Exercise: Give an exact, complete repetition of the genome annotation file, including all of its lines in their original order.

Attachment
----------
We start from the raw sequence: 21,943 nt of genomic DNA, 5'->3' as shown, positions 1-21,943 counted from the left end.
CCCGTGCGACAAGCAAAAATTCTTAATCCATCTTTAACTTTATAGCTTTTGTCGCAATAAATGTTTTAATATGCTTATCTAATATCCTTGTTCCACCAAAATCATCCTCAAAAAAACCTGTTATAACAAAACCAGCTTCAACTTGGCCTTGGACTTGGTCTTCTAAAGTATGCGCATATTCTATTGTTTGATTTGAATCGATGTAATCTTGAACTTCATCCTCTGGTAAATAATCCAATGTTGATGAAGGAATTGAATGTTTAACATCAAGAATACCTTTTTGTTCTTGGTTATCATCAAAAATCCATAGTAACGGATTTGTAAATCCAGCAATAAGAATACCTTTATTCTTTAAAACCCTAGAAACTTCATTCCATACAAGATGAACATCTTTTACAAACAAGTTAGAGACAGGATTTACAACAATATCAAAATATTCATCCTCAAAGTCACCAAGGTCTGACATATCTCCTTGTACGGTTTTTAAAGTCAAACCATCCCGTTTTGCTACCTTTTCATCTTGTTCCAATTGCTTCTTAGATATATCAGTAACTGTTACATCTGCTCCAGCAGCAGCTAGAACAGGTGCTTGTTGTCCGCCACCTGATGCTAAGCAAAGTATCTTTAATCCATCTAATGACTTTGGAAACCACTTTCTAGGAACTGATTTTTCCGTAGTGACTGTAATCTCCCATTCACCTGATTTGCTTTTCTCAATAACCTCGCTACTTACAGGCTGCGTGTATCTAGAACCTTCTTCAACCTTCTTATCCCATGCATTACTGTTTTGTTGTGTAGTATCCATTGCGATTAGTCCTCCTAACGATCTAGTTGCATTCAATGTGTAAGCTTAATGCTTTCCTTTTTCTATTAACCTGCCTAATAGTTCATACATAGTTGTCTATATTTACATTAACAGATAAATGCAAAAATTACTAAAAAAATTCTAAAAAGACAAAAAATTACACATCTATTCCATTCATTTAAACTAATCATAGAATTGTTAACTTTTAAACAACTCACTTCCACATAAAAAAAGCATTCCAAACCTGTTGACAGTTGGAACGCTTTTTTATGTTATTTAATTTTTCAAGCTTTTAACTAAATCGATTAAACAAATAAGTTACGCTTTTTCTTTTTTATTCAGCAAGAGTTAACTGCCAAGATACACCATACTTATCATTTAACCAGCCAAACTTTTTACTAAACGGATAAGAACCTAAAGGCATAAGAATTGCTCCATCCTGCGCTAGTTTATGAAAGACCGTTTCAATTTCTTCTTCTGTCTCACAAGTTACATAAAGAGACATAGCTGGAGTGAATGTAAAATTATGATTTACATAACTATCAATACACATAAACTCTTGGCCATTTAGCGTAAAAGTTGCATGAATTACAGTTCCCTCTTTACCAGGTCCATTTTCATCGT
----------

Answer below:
We start from the raw sequence: 21,943 nt of genomic DNA, 5'->3' as shown, positions 1-21,943 counted from the left end.
CCCGTGCGACAAGCAAAAATTCTTAATCCATCTTTAACTTTATAGCTTTTGTCGCAATAAATGTTTTAATATGCTTATCTAATATCCTTGTTCCACCAAAATCATCCTCAAAAAAACCTGTTATAACAAAACCAGCTTCAACTTGGCCTTGGACTTGGTCTTCTAAAGTATGCGCATATTCTATTGTTTGATTTGAATCGATGTAATCTTGAACTTCATCCTCTGGTAAATAATCCAATGTTGATGAAGGAATTGAATGTTTAACATCAAGAATACCTTTTTGTTCTTGGTTATCATCAAAAATCCATAGTAACGGATTTGTAAATCCAGCAATAAGAATACCTTTATTCTTTAAAACCCTAGAAACTTCATTCCATACAAGATGAACATCTTTTACAAACAAGTTAGAGACAGGATTTACAACAATATCAAAATATTCATCCTCAAAGTCACCAAGGTCTGACATATCTCCTTGTACGGTTTTTAAAGTCAAACCATCCCGTTTTGCTACCTTTTCATCTTGTTCCAATTGCTTCTTAGATATATCAGTAACTGTTACATCTGCTCCAGCAGCAGCTAGAACAGGTGCTTGTTGTCCGCCACCTGATGCTAAGCAAAGTATCTTTAATCCATCTAATGACTTTGGAAACCACTTTCTAGGAACTGATTTTTCCGTAGTGACTGTAATCTCCCATTCACCTGATTTGCTTTTCTCAATAACCTCGCTACTTACAGGCTGCGTGTATCTAGAACCTTCTTCAACCTTCTTATCCCATGCATTACTGTTTTGTTGTGTAGTATCCATTGCGATTAGTCCTCCTAACGATCTAGTTGCATTCAATGTGTAAGCTTAATGCTTTCCTTTTTCTATTAACCTGCCTAATAGTTCATACATAGTTGTCTATATTTACATTAACAGATAAATGCAAAAATTACTAAAAAAATTCTAAAAAGACAAAAAATTACACATCTATTCCATTCATTTAAACTAATCATAGAATTGTTAACTTTTAAACAACTCACTTCCACATAAAAAAAGCATTCCAAACCTGTTGACAGTTGGAACGCTTTTTTATGTTATTTAATTTTTCAAGCTTTTAACTAAATCGATTAAACAAATAAGTTACGCTTTTTCTTTTTTATTCAGCAAGAGTTAACTGCCAAGATACACCATACTTATCATTTAACCAGCCAAACTTTTTACTAAACGGATAAGAACCTAAAGGCATAAGAATTGCTCCATCCTGCGCTAGTTTATGAAAGACCGTTTCAATTTCTTCTTCTGTCTCACAAGTTACATAAAGAGACATAGCTGGAGTGAATGTAAAATTATGATTTACATAACTATCAATACACATAAACTCTTGGCCATTTAGCGTAAAAGTTGCATGAATTACAGTTCCCTCTTTACCAGGTCCATTTTCATCGT